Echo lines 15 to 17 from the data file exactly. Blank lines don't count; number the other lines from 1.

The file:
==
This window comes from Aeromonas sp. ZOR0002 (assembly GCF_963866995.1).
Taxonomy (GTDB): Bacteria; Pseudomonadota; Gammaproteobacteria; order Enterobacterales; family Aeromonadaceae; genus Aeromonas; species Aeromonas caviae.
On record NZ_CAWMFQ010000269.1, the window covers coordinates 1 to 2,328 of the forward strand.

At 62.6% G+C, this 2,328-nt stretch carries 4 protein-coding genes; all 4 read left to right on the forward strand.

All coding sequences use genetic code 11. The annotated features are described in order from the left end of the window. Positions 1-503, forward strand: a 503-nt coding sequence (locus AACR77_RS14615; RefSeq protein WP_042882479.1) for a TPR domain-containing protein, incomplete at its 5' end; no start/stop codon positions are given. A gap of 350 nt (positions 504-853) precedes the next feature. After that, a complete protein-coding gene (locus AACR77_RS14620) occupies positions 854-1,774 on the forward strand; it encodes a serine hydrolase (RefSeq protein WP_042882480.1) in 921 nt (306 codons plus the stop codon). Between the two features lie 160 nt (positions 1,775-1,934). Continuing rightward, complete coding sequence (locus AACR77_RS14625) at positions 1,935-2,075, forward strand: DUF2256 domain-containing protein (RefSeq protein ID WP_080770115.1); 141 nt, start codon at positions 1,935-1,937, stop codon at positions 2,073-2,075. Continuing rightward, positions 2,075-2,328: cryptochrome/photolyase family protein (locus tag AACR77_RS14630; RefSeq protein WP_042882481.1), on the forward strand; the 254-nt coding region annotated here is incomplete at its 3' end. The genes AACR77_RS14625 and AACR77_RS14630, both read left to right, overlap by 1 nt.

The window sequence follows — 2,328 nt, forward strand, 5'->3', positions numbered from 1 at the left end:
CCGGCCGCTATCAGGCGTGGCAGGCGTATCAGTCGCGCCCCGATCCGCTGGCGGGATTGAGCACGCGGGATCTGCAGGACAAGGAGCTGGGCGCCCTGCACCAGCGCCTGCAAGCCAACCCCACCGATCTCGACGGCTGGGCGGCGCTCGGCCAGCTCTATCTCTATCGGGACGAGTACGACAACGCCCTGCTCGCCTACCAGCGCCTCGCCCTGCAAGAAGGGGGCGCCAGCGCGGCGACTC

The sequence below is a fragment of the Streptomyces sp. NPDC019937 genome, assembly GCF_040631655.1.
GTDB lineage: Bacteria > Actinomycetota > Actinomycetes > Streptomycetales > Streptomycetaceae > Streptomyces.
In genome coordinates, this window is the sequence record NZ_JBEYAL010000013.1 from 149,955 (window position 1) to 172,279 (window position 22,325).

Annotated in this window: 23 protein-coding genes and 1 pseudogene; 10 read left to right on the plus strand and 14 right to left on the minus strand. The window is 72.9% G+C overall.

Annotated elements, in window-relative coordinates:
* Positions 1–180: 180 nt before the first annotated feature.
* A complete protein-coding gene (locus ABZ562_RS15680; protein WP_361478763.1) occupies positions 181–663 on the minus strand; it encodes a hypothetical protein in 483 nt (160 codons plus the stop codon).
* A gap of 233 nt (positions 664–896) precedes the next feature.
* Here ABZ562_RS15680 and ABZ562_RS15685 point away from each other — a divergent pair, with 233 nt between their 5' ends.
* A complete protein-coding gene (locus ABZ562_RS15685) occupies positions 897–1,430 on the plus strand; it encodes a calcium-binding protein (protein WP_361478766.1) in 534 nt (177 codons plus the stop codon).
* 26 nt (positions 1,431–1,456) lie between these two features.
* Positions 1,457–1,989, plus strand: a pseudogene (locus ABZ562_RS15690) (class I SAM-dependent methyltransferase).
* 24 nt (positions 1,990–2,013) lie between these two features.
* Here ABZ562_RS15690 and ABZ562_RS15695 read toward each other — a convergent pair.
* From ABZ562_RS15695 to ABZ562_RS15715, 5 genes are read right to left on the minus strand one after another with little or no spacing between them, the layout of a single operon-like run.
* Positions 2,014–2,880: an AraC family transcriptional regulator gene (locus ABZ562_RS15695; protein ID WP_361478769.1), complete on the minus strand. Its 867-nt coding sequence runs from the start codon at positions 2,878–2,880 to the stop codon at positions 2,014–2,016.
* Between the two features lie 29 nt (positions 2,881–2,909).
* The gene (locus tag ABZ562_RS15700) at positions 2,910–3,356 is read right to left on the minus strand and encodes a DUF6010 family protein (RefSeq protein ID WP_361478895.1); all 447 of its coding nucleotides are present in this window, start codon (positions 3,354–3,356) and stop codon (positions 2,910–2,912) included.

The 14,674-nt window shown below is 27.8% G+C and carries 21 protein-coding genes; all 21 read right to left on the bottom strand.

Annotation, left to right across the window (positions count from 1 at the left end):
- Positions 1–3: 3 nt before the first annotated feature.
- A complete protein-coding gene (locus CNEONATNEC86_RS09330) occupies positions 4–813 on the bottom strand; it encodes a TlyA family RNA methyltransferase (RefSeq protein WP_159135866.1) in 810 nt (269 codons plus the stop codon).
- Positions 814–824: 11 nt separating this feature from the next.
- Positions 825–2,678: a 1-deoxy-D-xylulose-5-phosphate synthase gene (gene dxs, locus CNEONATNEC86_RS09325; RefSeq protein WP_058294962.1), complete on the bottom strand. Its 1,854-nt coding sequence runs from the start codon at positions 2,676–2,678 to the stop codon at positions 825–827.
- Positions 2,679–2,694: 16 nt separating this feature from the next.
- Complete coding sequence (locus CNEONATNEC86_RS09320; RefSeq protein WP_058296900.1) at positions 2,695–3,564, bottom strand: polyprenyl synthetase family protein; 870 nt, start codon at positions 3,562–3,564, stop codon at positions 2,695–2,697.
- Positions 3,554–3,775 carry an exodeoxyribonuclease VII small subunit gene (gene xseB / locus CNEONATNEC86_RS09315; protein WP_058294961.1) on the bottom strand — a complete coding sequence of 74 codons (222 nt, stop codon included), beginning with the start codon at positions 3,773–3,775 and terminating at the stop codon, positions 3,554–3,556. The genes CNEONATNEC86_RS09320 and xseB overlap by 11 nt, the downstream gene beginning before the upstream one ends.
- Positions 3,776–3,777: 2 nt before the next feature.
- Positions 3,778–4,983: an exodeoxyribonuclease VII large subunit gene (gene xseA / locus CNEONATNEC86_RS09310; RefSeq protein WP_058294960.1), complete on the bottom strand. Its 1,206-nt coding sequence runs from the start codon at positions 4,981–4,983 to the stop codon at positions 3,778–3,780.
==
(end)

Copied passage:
* A gap of 233 nt (positions 664–896) precedes the next feature.
* Here ABZ562_RS15680 and ABZ562_RS15685 point away from each other — a divergent pair, with 233 nt between their 5' ends.
* A complete protein-coding gene (locus ABZ562_RS15685) occupies positions 897–1,430 on the plus strand; it encodes a calcium-binding protein (protein WP_361478766.1) in 534 nt (177 codons plus the stop codon).